Nov 25, 2021 19:59 GMT
According to the research, these animals “evolved to have extra copies of genes, called duplications”, which favor them.
The giant tortoises of the Ecuadorian Galapagos Islands normally live for more than 100 years. A study carried out by researchers from several US universities and published in the journal ‘Genome Biology and Evolution’ has revealed the secret of its “evolutionary success”.
The researchers concluded that, compared to other turtles, these giant animals “evolved to have extra copies of genescalled duplications, which can protect against the ravages of aging, including cancer. “
“Laboratory tests on Galapagos giant tortoise cells support the idea that animals have developed such defenses,” says Vincent Lynch, a biologist at the University at Buffalo.
Specifically, in the tests carried out by these researchers, they found that the cells of these animals are super sensitive to certain types of stress related to damaged proteins. “When exposed to these pressures, cells self-destruct much more easily than other turtle cells, through a process called apoptosis, “says Lynch.
So, he explains, that self-destruction or “suicide” of defective cells before they have a chance to form tumors could help turtles avoid cancer.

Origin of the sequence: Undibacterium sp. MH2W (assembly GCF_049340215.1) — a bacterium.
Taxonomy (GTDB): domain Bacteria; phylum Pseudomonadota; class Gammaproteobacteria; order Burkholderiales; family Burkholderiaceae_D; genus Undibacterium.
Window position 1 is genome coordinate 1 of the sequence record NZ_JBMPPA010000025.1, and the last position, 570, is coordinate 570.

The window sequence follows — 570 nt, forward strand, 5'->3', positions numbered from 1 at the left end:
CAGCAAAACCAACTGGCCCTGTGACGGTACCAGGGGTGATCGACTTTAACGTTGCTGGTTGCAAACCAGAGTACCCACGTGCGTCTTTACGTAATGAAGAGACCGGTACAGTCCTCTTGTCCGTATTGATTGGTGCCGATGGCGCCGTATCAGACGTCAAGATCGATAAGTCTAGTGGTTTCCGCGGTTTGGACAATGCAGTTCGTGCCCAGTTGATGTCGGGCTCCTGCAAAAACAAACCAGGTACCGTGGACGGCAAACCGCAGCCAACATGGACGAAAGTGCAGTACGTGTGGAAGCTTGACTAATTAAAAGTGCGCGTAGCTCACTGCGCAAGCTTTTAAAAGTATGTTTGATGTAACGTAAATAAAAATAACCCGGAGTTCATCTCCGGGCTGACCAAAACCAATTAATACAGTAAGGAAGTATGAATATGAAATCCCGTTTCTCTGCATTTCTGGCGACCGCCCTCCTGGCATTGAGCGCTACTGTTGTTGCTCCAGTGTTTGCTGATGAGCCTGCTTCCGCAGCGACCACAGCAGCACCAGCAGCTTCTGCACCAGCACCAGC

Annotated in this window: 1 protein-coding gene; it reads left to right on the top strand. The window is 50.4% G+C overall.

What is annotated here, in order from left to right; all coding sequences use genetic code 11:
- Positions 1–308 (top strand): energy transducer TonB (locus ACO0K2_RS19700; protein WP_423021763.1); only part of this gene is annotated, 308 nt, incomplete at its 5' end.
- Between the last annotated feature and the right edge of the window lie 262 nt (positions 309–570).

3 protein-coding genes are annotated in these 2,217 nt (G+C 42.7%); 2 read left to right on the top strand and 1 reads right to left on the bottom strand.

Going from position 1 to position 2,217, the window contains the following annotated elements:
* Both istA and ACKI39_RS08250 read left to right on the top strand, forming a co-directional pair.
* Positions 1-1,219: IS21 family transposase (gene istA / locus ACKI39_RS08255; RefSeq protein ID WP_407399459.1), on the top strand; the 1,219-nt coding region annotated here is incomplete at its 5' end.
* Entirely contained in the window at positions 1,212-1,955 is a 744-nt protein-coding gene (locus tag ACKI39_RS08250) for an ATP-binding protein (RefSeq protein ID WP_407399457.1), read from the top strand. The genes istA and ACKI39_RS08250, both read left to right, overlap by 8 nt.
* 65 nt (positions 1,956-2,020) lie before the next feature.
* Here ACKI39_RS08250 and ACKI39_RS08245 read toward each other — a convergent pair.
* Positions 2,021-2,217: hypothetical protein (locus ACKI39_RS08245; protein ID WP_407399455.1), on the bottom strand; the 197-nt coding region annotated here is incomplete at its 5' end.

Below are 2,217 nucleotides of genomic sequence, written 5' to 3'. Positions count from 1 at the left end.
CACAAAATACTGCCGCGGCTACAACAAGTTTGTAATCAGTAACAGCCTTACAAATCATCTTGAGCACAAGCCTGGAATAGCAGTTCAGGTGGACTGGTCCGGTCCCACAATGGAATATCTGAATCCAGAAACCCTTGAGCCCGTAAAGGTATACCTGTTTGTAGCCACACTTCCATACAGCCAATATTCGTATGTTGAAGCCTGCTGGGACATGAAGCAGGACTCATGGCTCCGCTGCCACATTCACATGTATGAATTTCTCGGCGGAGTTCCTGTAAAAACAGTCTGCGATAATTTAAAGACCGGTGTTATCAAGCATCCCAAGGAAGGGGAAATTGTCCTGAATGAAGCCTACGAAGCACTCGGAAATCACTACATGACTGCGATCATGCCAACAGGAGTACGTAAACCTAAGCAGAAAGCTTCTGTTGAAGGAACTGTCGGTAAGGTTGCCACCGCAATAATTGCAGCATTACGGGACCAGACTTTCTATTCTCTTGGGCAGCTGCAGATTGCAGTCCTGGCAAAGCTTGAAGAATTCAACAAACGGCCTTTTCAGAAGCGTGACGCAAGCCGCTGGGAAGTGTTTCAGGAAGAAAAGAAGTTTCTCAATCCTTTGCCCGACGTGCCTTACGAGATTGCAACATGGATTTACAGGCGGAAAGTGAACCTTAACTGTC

“The findings are particularly intriguing because, all other things being equal, huge animals that live for a long time should have the highest cancer rates. This is because large, long-lived things have many more cells, and the more cells they have. a body, the more opportunities there are for cancerous mutations to emerge, “says the press release on the study.
Imitate in humans
The research was carried out out of “sheer curiosity,” says Lynch, but notes that “the findings could also have practical implications,” insofar as these findings can be “translated into something that benefits human health and disease. “.
“We are not going to treat humans with Galapagos tortoise genes, but maybe we can find a drug that mimics certain functions important “, he specified.
Scott Glaberman, an assistant professor of environmental science and policy at George Mason University and another of those involved in the research, noted that “extreme species like the Galapagos giant tortoises probably hold many secrets for dealing with major human challenges like the aging and cancer, and even climate change. “